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Swans' Michael Gira on the Value of Dynamics

When the members of Swans bring their live show back to Respectable Street Café on Wednesday, bring your earplugs.

See also
- Swans' Michael Gira: "At the Best Moments, Music Plays You and Not the Opposite."
- Swans' Michael Gira on Ecstatic Feelings, The Seer, and Being "All in the Sound"
- Review: Swans' Piercing Assault on Respectable Street, September 14

The six-piece from New York push the limits of music in many ways, and one of those ways is via volume. On the other hand, Swans founder Michael Gira understands the value of dynamics. He spoke to New Times via phone this summer, ahead of the release the band's epic two-hour album The Seer. During the conversation, he discussed the music in-depth, from its percussive elements to his influences to affection for the sound of children's voices in music.

New Times: What part do you play in writing those percussion parts so key to the Swans sound, or is it the guys you bring in?
Michael Gira: It's

going back and forth. I give them an idea of what I want, just some

sounds and some grooves indicating what I want, and then I want them to

take it and make it their own. I don't tell them exactly what to play.

For instance, we have this new song, it's called "She Loves Us." We

started with the basic groove of a Howlin' Wolf song and took that and

built upon it, and the Howlin' Wolf song is not a famous one, it's "No

Place To Go." And the words he's singing are, "How many more years?" But

it's one of his original Chicago recordings, and it has this amazing

looped kind of feel to the groove. Of course, it's not looped, so we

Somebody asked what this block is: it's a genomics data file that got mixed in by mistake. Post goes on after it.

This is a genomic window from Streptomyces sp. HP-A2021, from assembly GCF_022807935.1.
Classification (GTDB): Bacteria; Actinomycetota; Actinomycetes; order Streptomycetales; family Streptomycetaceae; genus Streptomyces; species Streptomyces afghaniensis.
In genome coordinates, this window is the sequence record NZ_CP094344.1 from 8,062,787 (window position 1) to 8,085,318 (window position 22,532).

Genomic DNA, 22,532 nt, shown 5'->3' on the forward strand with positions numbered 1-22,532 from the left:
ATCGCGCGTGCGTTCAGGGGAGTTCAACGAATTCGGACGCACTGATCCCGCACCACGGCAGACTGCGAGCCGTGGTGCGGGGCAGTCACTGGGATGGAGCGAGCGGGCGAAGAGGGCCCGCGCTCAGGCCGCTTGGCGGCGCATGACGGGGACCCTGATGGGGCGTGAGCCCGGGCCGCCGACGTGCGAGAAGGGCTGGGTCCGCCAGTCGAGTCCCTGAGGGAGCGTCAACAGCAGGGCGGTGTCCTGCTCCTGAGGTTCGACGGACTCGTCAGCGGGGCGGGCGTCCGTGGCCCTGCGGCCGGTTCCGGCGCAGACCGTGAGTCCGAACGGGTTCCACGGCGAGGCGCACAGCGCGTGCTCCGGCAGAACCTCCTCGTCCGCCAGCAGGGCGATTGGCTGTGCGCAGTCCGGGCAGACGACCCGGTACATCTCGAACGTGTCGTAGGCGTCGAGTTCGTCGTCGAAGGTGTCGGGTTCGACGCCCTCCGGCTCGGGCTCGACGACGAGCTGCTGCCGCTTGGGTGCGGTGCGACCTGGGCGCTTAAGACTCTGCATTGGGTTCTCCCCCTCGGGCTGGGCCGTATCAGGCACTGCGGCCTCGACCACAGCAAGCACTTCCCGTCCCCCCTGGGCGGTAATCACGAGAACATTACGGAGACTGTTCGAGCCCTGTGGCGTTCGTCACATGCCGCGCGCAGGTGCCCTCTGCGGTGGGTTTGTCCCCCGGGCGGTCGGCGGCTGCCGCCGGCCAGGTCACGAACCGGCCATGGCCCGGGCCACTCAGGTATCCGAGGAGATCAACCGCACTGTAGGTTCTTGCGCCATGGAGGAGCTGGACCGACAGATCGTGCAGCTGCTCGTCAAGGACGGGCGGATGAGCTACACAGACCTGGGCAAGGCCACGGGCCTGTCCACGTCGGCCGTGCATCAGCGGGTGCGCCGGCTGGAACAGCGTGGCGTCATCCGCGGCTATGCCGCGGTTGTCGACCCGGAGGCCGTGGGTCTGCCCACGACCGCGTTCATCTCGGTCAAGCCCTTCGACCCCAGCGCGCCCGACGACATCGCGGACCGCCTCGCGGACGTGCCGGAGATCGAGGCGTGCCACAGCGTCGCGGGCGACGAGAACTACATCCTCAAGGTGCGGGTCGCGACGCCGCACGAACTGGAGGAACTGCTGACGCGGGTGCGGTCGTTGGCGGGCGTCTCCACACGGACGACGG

took that as a basis. Like I said, I'm not shy to say that because we

took that and changed it completely. It doesn't sound like the original.

That was how that groove started.
I've always thought of Swans music as the kind of music that would be the soundtrack to the end of the world.
Well, I don't know. Maybe the beginning of the world is how I would describe it.
Maybe a violent birth?


don't know. The music is sometimes violent, I suppose, but that's

certainly not the case all the time. Like I said, this record has huge

amounts of dynamics. It's normal to focus on that because, once you hear

that, it makes quite an impression. But there's lots of different

shades and colors on this record. There's a very quiet song, which is

kind of like a country lullaby, which Karen O sings. I wouldn't

characterize that as being violent.
It's such a great set up to the loud parts.

everything needs everything else in order to allow it to shine. I think

the loud parts don't sound as big without the quiet parts, and I think

the quiet parts sound even more poignant because of the other things.

It's really like trying to build a film soundtrack.
Your ethic

in making music reminds me of [King Crimson leader] Robert Fripp's. He

said he is just a vessel for the music. It exists beyond him.